Venture capitalists (VCs) are among the most powerful people on the planet. VCs provide the capital to launch and scale the ideas of tomorrow and ultimately, the jobs and industries that will sustain communities. Only 1 percent of VCs are Black and 81 percent of VC firms don’t have a single Black investor. Those disparities, ultimately, impact Black entrepreneurs who are seeking VC funding — it rarely happens. Hadiyah Mujhid is a Historically Black College (HBCU) alum who is on a mission to change all of that through HBCUvc.
HBCUvc is a nonprofit organization that trains students attending HBCUs in venture capital and technology entrepreneurship. The organization offers a fellowship, which provides students with venture capital skills training, mentorship, and opportunities to build professional relationships with experienced investors and entrepreneurs. By giving students real world investing experience, HBCUvc empowers them to promote high-growth entrepreneurship on their campuses. Students, through this program, have the opportunity to not only learn about venture funding but actually fund promising startups in the Black community. HBCUvc is the real deal.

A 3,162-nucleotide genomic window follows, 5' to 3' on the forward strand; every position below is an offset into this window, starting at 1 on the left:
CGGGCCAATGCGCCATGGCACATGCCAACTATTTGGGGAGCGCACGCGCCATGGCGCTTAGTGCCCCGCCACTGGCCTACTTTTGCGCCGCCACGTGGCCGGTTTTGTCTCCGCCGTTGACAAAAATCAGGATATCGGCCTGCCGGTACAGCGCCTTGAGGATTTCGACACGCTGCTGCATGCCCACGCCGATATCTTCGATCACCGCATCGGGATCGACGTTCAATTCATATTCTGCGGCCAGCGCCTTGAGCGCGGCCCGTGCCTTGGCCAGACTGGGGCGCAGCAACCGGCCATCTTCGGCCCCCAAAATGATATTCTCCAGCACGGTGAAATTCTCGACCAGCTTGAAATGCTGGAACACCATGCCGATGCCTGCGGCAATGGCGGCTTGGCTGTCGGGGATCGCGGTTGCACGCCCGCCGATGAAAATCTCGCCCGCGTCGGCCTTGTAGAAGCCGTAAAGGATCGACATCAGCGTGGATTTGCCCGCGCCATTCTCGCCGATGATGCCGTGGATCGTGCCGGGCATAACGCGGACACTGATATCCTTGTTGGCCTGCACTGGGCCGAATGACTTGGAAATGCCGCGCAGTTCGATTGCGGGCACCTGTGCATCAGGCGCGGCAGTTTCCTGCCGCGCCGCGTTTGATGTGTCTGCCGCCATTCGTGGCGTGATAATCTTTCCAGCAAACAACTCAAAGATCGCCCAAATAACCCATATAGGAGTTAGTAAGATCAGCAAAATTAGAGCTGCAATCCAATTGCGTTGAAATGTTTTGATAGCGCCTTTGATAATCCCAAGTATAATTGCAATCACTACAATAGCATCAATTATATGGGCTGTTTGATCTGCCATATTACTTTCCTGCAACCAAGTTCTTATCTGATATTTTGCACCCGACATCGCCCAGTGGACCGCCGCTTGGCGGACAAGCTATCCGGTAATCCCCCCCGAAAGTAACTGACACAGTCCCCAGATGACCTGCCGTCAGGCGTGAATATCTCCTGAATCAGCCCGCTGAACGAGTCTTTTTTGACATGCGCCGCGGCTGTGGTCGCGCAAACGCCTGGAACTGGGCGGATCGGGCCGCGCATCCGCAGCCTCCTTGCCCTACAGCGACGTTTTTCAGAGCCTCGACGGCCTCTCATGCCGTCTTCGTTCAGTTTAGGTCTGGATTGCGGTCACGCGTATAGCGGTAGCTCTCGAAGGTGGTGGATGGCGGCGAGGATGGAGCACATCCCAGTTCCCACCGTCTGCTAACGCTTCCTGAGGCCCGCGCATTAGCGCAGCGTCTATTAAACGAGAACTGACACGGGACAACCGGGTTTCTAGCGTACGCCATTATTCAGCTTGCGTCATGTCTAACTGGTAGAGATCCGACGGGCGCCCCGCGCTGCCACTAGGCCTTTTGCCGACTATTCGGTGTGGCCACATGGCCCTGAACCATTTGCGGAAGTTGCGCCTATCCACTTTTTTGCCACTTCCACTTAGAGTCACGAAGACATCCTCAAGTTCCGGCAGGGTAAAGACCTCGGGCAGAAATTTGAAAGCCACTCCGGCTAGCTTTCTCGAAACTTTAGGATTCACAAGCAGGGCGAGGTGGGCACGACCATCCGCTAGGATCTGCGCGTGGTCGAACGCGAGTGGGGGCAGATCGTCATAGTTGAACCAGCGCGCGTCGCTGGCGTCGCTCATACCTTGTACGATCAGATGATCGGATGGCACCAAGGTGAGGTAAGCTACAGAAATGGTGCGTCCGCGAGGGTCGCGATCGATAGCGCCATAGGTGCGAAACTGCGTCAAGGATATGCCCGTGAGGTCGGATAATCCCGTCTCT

There is no shortage of genius within the Black community and specifically, amongst Black entrepreneurs. What is in short supply, however, are the individuals and mechanisms to identify and fund that talent. HBCUvc is training students on how to think like investors and in doing so, helping them to identify the best Black talent and support it in ways that aren’t typically happening, now. HBCUvc is on a mission to also provide investment dollars to promising startups in the Black community. As students develop their skills as investors and apply them to the real world, the true impact of HBCUvc will continue to grow, in dollars and cents.
HBCUs have always been prominent in the fight for freedom and uplift. The sit-in movement was birthed at North Carolina A&T. The legal battles that birthed civil rights legislation were fought by HBCU trained attorneys, like Thurgood Marshall. As Black communities fight for economic power, once again there is a movement taking shape at Black colleges and it is in the form of HBCUvc.